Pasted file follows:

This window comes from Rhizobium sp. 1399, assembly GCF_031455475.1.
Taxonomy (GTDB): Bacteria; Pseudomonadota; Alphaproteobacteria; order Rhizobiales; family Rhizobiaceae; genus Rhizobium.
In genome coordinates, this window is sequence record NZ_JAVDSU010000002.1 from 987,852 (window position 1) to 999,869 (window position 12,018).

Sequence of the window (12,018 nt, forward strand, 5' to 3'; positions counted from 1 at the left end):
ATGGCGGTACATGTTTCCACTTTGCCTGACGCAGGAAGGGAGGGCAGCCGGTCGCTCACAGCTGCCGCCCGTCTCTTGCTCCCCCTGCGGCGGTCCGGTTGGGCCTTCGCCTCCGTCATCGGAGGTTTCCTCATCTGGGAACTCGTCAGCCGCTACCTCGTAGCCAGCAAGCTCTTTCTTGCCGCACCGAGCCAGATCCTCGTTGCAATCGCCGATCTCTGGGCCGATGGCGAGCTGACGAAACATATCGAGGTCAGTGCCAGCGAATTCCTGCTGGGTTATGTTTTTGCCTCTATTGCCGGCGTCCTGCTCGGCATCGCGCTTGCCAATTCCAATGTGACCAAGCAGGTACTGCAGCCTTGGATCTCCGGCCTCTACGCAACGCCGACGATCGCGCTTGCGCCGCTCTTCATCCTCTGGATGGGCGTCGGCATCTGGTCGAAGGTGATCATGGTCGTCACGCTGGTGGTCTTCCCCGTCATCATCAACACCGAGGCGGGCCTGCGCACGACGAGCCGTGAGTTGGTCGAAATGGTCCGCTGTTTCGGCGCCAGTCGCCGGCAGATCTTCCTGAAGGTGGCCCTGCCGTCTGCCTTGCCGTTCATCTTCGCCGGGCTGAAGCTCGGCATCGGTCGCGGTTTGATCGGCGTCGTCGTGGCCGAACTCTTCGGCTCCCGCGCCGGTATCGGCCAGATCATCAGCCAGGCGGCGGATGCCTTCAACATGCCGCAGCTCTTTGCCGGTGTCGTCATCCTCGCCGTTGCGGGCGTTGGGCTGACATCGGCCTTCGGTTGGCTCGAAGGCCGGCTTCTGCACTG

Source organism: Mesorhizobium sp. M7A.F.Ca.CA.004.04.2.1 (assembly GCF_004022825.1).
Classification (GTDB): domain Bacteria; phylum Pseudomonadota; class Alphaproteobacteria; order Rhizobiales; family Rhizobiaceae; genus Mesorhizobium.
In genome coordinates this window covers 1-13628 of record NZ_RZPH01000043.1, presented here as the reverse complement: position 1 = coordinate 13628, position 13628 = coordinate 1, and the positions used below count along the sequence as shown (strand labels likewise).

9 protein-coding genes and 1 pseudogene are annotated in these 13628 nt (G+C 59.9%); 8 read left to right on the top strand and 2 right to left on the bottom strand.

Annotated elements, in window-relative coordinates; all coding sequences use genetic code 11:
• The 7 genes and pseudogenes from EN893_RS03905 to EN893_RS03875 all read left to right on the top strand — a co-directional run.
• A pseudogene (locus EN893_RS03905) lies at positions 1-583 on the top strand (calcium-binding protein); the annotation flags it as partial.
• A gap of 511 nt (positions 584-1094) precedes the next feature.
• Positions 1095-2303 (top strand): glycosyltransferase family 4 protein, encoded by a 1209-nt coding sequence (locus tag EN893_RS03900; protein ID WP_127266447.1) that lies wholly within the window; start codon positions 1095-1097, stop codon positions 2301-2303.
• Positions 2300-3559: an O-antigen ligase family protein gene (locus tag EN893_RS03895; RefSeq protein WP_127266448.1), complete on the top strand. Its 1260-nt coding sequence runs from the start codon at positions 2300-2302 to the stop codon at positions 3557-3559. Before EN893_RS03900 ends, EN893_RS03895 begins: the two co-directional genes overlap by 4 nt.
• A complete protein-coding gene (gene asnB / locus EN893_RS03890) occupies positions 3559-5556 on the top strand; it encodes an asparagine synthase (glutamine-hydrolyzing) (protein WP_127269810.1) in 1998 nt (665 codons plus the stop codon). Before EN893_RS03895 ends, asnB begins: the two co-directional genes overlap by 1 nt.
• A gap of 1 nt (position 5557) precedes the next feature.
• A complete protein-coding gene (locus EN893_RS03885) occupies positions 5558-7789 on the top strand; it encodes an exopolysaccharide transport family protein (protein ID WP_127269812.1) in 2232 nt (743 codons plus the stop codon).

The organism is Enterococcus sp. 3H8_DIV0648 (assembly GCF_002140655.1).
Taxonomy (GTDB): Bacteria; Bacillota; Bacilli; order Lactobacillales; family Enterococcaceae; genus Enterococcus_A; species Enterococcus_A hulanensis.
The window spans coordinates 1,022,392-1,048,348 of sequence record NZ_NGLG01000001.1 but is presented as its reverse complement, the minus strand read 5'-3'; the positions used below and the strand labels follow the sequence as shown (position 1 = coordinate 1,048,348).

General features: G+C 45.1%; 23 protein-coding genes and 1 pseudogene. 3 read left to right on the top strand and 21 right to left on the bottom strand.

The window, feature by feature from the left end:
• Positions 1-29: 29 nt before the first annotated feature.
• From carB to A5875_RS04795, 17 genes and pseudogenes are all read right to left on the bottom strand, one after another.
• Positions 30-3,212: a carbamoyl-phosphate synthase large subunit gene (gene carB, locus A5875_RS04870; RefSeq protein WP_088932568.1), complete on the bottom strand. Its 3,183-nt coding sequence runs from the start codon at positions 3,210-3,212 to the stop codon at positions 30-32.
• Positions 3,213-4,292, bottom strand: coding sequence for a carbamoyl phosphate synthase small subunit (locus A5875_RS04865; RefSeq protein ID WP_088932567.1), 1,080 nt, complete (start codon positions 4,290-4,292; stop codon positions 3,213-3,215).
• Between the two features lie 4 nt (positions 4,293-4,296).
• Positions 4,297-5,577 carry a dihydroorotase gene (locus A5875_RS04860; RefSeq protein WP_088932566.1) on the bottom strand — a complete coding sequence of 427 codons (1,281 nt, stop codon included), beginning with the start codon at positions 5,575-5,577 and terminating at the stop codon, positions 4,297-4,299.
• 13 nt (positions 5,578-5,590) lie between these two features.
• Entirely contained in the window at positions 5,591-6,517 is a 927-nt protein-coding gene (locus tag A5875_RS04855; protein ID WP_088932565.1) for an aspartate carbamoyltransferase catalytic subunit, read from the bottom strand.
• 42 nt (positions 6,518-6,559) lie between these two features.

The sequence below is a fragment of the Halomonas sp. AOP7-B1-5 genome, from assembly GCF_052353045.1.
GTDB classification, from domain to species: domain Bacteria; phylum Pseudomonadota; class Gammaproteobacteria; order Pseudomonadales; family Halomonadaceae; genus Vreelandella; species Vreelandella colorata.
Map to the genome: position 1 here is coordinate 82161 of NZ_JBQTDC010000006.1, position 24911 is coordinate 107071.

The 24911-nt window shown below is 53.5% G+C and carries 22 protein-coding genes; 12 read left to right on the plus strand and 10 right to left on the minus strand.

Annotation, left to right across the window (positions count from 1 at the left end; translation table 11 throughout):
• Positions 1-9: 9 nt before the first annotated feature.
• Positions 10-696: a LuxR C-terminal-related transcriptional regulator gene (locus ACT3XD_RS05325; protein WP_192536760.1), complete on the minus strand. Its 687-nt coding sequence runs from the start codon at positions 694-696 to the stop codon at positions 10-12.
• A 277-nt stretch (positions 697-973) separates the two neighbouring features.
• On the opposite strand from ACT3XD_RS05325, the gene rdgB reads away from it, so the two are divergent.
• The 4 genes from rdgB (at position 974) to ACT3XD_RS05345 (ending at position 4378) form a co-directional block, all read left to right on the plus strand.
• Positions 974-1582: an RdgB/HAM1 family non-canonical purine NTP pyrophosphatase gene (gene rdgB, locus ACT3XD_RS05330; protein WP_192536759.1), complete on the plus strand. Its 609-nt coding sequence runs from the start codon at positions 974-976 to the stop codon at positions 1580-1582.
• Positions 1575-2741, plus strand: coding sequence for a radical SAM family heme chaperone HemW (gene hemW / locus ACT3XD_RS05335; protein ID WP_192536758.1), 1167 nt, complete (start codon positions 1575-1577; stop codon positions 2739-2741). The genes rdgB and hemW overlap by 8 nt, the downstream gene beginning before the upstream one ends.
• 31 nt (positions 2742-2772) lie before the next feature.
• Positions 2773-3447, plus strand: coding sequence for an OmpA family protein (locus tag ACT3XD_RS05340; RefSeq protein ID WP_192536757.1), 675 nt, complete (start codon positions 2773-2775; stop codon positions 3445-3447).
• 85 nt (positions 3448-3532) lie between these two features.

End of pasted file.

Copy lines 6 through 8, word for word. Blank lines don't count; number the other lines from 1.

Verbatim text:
Source organism: Mesorhizobium sp. M7A.F.Ca.CA.004.04.2.1 (assembly GCF_004022825.1).
Classification (GTDB): domain Bacteria; phylum Pseudomonadota; class Alphaproteobacteria; order Rhizobiales; family Rhizobiaceae; genus Mesorhizobium.
In genome coordinates this window covers 1-13628 of record NZ_RZPH01000043.1, presented here as the reverse complement: position 1 = coordinate 13628, position 13628 = coordinate 1, and the positions used below count along the sequence as shown (strand labels likewise).